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Creative Suffering of the Triune GodAn Evolutionary Theology$
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Gloria L. Schaab

Print publication date: 2008

Print ISBN-13: 9780195329124

Published to Oxford Scholarship Online: September 2007

DOI: 10.1093/acprof:oso/9780195329124.001.0001

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 Divine Being and Becoming

 Divine Being and Becoming

Chapter:
(p.97) 4 Divine Being and Becoming
Source:
Creative Suffering of the Triune God
Author(s):

Gloria L. Schaab (Contributor Webpage)

Publisher:
Oxford University Press
DOI:10.1093/acprof:oso/9780195329124.003.0005

Chapter 4 examines the impact of Arthur Peacocke's evolutionary cosmology, biology, epistemology, and methodology on Christian theology and demonstrates how these insights come to fruition in an understanding of a Triune God. A particular model concerning the God‐world relationship emerges from the interaction of these insights. The model is panentheism, which denotes that the Being of God includes and penetrates the whole universe—a universe pervaded by pain, suffering, and death—but is not exhausted by the universe itself. Within this panentheistic paradigm, the Triune God is conceived as the transcendent Ground of Being who is immanently creative under the groaning of the cosmos and who becomes incarnate in the cruciformity of the cosmos with its ubiquitous suffering. It concludes with an analysis of Peacocke's proposals using fourfold criteria of intelligibility: fit with data, simplicity, fecundity, and pastoral efficacy.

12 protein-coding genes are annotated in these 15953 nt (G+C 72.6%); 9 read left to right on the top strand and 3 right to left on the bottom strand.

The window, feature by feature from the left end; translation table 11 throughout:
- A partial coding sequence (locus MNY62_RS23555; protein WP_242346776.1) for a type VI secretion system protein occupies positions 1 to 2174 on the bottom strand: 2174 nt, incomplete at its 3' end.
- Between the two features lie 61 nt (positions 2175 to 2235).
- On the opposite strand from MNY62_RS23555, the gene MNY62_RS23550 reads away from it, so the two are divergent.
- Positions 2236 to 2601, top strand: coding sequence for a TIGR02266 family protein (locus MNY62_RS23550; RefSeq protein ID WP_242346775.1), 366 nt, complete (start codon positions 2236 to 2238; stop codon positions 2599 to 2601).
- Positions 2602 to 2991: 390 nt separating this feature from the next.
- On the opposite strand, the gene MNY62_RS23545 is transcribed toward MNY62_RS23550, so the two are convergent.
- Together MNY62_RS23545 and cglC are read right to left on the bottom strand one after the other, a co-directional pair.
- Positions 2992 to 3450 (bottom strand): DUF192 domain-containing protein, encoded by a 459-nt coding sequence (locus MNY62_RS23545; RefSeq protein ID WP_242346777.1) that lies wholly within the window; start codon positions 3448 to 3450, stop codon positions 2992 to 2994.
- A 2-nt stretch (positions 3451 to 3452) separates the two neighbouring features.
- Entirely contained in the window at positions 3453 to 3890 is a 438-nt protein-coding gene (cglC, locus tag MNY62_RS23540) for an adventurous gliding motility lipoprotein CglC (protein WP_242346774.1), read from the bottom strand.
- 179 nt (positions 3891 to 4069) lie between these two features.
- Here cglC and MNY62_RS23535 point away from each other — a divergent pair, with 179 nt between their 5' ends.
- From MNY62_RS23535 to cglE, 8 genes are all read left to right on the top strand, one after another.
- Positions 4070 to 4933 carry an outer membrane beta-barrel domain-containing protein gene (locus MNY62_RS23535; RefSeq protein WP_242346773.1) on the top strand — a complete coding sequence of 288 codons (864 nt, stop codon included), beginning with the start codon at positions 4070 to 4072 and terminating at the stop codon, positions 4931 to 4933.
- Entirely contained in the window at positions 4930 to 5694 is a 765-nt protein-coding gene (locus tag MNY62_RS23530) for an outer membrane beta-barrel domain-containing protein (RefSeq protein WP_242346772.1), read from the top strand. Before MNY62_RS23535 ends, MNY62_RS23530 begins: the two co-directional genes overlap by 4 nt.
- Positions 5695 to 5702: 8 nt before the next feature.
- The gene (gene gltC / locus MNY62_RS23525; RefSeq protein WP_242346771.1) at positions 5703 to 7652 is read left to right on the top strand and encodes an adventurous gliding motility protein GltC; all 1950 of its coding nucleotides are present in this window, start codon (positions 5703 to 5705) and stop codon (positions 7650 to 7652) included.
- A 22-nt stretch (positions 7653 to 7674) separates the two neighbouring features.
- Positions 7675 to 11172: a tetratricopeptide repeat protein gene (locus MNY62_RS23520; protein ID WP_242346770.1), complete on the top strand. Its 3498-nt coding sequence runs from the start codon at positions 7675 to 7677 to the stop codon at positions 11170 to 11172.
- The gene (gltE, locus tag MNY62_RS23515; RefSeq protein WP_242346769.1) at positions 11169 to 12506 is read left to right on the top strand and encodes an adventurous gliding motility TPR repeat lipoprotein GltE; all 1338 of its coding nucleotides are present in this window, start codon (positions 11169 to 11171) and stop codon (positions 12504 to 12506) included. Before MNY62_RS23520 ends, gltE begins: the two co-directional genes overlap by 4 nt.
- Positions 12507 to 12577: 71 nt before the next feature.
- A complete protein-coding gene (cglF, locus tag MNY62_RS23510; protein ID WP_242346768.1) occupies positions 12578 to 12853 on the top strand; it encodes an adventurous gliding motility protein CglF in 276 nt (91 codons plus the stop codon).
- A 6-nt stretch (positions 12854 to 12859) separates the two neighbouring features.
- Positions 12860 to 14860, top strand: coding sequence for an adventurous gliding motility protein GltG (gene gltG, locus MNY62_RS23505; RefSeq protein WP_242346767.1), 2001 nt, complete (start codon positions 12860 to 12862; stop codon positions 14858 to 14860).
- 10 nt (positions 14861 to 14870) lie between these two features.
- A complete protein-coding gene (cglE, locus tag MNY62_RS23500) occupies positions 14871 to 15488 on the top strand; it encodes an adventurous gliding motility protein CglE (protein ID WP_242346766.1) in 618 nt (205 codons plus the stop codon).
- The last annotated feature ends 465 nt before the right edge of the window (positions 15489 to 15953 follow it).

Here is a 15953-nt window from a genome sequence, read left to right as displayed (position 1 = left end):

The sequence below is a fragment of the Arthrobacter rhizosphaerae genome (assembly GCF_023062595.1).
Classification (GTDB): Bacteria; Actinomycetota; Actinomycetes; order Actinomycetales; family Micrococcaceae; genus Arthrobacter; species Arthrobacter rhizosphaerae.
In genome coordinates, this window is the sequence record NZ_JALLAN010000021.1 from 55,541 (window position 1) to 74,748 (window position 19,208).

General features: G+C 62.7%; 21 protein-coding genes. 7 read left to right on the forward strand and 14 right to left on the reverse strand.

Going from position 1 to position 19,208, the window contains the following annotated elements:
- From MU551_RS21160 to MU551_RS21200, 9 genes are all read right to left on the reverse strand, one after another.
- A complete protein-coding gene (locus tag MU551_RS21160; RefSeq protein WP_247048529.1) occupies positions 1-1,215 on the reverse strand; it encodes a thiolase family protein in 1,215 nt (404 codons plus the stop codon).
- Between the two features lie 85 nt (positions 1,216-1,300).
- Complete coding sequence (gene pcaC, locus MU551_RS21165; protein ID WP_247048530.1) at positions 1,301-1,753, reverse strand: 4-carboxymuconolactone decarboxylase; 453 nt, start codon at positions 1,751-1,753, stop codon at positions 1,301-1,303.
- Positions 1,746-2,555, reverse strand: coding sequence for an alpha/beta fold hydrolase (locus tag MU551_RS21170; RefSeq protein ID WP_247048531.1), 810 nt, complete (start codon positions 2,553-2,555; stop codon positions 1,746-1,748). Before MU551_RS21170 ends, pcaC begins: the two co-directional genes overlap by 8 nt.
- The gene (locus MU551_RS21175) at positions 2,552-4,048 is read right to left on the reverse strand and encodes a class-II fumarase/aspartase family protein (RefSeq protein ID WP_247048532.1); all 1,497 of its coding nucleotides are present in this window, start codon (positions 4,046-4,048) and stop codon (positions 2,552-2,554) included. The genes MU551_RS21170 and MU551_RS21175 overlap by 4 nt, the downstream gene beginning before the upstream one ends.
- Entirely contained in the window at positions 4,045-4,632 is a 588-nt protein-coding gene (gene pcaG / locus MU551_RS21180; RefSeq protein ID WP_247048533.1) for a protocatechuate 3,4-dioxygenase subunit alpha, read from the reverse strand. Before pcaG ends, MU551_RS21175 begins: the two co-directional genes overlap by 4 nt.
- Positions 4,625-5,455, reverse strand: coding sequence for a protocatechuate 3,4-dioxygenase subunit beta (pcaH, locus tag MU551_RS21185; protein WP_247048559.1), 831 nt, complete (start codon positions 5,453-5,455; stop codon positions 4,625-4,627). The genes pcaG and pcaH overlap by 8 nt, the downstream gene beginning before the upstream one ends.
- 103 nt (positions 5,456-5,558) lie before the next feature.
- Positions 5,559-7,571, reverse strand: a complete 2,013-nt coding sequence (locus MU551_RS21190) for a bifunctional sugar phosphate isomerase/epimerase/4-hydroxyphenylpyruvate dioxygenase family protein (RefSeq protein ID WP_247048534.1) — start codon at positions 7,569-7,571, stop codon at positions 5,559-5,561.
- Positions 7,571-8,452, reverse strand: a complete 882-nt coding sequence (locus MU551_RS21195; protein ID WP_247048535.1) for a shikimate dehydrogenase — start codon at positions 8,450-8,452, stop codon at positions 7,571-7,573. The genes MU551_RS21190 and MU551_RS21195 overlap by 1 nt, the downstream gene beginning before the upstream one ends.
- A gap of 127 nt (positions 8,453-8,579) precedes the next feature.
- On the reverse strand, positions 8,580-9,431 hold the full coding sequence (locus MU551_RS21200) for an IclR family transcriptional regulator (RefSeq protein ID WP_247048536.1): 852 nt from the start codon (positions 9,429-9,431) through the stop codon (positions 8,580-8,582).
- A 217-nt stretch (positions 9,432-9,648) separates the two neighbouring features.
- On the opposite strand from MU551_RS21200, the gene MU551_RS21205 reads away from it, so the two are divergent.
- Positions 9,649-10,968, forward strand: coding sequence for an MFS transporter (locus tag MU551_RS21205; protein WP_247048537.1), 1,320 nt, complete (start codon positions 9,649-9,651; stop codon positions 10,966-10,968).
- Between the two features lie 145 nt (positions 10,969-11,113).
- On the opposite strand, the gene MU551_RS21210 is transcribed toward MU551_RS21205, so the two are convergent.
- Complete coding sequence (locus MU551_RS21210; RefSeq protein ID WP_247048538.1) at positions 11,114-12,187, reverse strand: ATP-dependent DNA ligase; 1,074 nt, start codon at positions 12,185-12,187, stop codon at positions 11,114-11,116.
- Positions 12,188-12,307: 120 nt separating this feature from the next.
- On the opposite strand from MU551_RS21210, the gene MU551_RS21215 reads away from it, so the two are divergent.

Keywords:   Creator, creatio ex nihilo, creatio continua, anthropic principle, whole‐part influence, top‐down causation, omniscience; panentheism, Trinity, suffering

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